Could Ebola come to Florida? If it does, state government officials say they want to be prepared.
Over the weekend, a Miami hospital tested a patient to rule out Ebola, despite the fact the patient “did not meet the CDC case definition” for the virus, Gov. Rick Scott said, in a release.
“The test is being conducted out of an abundance of caution,” Scott said about the efforts of both the Florida Department of Health and the Centers for Disease Control and Prevention. “Florida still does not have any confirmed cases of Ebola, and we hope we never do. But we are taking every preparedness step possible to keep our citizens and our visitors safe.”
Health officials requested 30 additional Ebola testing kits from the CDC, ensuring that all of the state’s 30 public hospitals have the ability to test patients believed to be infected, the governor’s office said. The health department also requested 100 additional units of high-level personal protective equipment to ensure the state is ready to backfill any county whose medical personnel develop a future need for those supplies.
“We know Florida’s hospitals and county health offices are prepared to identify and treat patients who may have Ebola,” Scott said. “While they are prepared on the local level, the state is requesting increased federal resources out of an abundance of caution for the unlikely event that we may have an extended response that warrants additional resources.”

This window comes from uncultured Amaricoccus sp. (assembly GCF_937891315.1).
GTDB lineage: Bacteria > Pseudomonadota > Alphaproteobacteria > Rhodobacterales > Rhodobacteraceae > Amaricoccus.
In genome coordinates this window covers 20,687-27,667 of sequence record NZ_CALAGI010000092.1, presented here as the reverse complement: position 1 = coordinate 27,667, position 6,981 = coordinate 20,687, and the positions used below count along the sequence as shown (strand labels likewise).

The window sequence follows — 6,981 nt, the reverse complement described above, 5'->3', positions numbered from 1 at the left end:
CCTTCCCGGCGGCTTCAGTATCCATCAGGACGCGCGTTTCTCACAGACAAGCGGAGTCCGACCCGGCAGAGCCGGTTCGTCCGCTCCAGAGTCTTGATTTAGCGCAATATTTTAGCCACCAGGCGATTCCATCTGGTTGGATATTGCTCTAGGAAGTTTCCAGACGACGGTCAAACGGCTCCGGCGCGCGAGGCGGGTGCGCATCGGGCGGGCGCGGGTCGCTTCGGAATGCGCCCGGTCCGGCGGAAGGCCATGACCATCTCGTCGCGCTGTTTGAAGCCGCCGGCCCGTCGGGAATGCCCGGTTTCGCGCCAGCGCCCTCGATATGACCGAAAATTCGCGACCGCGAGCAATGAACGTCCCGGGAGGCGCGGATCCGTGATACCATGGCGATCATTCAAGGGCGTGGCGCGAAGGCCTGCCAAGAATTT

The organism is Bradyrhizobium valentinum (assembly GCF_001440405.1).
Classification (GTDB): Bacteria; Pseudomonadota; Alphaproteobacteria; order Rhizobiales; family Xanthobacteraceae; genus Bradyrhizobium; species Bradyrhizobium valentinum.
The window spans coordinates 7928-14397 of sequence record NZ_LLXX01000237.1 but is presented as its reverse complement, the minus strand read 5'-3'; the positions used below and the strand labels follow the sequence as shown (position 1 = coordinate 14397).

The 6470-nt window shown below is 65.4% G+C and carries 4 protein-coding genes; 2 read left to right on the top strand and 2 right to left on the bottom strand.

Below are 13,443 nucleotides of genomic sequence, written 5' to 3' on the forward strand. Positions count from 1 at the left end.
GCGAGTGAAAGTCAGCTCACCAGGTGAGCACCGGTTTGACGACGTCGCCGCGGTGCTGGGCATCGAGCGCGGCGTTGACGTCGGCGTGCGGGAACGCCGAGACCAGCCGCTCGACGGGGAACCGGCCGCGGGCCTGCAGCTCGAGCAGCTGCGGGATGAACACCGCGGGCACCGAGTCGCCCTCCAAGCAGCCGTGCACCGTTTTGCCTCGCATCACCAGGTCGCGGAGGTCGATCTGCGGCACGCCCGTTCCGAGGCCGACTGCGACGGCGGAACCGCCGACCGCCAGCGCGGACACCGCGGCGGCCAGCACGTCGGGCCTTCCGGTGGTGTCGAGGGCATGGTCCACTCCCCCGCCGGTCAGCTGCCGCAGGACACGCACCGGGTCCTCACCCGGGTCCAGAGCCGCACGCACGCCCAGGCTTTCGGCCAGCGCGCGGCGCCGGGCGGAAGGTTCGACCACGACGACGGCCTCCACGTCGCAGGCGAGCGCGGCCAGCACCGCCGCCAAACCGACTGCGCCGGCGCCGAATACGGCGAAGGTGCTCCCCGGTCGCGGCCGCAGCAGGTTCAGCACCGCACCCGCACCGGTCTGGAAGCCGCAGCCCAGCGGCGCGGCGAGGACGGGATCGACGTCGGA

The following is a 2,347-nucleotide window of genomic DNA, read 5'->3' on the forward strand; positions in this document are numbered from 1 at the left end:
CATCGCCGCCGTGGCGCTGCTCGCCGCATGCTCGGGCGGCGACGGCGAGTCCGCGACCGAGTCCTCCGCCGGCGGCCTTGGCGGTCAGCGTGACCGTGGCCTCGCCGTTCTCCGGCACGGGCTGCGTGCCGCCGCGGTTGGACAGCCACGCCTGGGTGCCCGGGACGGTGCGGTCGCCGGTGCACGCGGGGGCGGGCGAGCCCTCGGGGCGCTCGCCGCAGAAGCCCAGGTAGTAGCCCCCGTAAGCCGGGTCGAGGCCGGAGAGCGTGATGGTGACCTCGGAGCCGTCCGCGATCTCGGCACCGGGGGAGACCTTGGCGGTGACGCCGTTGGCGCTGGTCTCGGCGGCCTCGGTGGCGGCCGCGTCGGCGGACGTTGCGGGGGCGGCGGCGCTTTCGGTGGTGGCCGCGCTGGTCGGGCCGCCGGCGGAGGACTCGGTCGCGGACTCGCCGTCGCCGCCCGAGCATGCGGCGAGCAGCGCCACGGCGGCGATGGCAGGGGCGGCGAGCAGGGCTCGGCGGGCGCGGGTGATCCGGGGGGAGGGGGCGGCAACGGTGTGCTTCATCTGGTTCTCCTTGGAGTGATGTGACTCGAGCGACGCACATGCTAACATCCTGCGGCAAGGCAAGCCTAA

The health department also is working in conjunction with the CDC to determine on a case-by-case basis whether testing for Ebola is necessary. The CDC already has shared detailed recommendations to the state’s hospitals to help detect suspected Ebola among those returned from affected countries, and prevention transmission of the virus within medical facilities.
Health officials also are providing training to counties on how to investigate and respond to people suspected of contracting the virus.
Thomas Eric Duncan travelled to Texas from Liberia last month after contracting the virus, and became one of the first cases to be diagnosed in the United States. He’s currently in critical condition in a Dallas hospital, according to published reports.
Five other Americans returned home after contracting Ebola, including a missionary doctor, and a television news cameraman. One American, Patrick Sawyer, has died, after seeking treatment in a Nigerian hospital.